Environmental Restoration Program Background

Congress passed RCRA in 1976, the first of the major statutes enacted that addresses environmental issues at Navy installations. The act was designed to manage disposal of wastes which were being generated and addresses corrective actions for leaking USTs that used to contain fuels and other petroleum products. The management of hazardous substances at operating facilities, often designated as solid waste management units in RCRA operating permits, is also regulated under RCRA and is evaluated through RCRA facility assessments.

CERCLA, also known as Superfund, was established in 1980 to provide a mechanism for the United States Environmental Protection Agency to clean up sites contaminated with hazardous waste and prevent contamination of future sites by assigning liability to responsible parties. The NWS Seal Beach IRP sites identified for the Navy’s ERP were or are currently addressed under CERCLA.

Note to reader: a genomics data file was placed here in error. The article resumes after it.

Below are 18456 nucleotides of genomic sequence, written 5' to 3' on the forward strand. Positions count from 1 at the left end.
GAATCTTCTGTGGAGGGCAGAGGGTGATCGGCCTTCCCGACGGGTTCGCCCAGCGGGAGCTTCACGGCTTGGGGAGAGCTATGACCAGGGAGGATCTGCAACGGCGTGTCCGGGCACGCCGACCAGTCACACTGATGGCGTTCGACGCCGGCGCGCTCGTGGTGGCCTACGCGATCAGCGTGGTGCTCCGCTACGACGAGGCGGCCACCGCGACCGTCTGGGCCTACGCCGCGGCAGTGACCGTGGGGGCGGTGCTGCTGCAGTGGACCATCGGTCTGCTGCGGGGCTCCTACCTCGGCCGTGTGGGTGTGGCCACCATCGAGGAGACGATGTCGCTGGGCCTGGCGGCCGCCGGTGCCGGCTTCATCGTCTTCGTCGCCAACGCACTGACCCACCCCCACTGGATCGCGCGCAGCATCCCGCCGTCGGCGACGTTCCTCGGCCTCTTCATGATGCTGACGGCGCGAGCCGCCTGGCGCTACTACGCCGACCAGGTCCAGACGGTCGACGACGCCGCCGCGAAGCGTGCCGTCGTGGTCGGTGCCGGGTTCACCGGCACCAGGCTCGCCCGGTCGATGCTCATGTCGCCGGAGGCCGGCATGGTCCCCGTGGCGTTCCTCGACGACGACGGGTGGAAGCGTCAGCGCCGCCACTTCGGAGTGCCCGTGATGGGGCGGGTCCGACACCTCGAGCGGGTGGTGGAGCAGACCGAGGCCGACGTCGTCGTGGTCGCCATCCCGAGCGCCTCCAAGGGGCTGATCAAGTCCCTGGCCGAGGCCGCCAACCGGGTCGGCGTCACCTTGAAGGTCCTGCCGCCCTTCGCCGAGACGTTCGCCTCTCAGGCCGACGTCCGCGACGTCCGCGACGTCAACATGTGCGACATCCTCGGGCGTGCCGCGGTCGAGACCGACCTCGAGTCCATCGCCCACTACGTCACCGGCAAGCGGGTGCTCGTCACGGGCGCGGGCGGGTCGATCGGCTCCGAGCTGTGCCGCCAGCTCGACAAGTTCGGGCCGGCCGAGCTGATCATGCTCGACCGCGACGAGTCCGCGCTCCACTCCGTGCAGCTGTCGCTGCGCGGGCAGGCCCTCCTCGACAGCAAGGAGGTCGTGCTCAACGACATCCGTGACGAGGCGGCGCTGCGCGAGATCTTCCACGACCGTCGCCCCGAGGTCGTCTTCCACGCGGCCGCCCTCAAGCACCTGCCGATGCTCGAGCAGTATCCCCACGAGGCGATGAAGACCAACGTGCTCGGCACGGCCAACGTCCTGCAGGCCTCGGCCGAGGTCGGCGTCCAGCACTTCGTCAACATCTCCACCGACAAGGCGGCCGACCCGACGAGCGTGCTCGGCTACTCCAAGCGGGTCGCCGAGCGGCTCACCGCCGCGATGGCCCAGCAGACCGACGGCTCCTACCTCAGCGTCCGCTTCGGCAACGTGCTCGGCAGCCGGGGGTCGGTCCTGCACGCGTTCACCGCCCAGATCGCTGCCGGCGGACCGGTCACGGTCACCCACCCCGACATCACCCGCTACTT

In 1986, the Superfund Amendments and Reauthorization Act (SARA) amended the CERCLA legislation. Among other changes, SARA established the Defense Environmental Restoration Program (DERP) which is managed by the Office of the Deputy Under-Secretary of Defense, Installations and Environment. The DERP cleans up hazardous substances, pollutants, contaminants, and military munitions remaining from past activities at military installations and formerly used defense sites.

The Navy, the current landowner of NWS Seal Beach, entered into a Federal Facility Site Remediation Agreement with the State of California in September 1991. As the lead federal agency, the Navy works in partnership with the California Department of Toxic Substances Control and Santa Ana Regional Water Quality Control Board in accordance with the CERCLA process to collect and evaluate environmental data addressing issues related to past releases at each IRP and MRP site.

CLICK HERE for information on the Navy’s ERP.